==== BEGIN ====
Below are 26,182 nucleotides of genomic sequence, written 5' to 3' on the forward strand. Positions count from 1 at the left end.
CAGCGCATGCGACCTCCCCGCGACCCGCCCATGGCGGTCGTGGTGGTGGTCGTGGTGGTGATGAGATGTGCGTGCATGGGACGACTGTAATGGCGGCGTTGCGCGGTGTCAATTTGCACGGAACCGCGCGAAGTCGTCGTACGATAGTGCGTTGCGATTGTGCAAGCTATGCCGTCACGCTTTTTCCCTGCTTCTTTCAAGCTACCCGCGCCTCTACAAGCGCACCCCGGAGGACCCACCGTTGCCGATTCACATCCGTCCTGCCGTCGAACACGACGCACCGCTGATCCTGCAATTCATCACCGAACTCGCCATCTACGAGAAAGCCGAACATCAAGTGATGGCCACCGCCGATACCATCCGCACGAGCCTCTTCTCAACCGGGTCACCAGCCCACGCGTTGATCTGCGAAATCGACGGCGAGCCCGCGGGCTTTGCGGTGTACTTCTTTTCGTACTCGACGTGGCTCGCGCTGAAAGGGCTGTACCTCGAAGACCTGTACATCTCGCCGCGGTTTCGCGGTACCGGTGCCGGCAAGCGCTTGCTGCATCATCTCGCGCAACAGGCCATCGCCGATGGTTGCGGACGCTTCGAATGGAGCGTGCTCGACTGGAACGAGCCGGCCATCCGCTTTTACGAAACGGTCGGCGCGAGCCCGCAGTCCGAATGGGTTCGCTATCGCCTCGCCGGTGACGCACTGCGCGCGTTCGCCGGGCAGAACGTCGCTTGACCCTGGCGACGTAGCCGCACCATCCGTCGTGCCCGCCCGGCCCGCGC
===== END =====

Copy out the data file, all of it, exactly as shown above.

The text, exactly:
Below are 26,182 nucleotides of genomic sequence, written 5' to 3' on the forward strand. Positions count from 1 at the left end.
CAGCGCATGCGACCTCCCCGCGACCCGCCCATGGCGGTCGTGGTGGTGGTCGTGGTGGTGATGAGATGTGCGTGCATGGGACGACTGTAATGGCGGCGTTGCGCGGTGTCAATTTGCACGGAACCGCGCGAAGTCGTCGTACGATAGTGCGTTGCGATTGTGCAAGCTATGCCGTCACGCTTTTTCCCTGCTTCTTTCAAGCTACCCGCGCCTCTACAAGCGCACCCCGGAGGACCCACCGTTGCCGATTCACATCCGTCCTGCCGTCGAACACGACGCACCGCTGATCCTGCAATTCATCACCGAACTCGCCATCTACGAGAAAGCCGAACATCAAGTGATGGCCACCGCCGATACCATCCGCACGAGCCTCTTCTCAACCGGGTCACCAGCCCACGCGTTGATCTGCGAAATCGACGGCGAGCCCGCGGGCTTTGCGGTGTACTTCTTTTCGTACTCGACGTGGCTCGCGCTGAAAGGGCTGTACCTCGAAGACCTGTACATCTCGCCGCGGTTTCGCGGTACCGGTGCCGGCAAGCGCTTGCTGCATCATCTCGCGCAACAGGCCATCGCCGATGGTTGCGGACGCTTCGAATGGAGCGTGCTCGACTGGAACGAGCCGGCCATCCGCTTTTACGAAACGGTCGGCGCGAGCCCGCAGTCCGAATGGGTTCGCTATCGCCTCGCCGGTGACGCACTGCGCGCGTTCGCCGGGCAGAACGTCGCTTGACCCTGGCGACGTAGCCGCACCATCCGTCGTGCCCGCCCGGCCCGCGC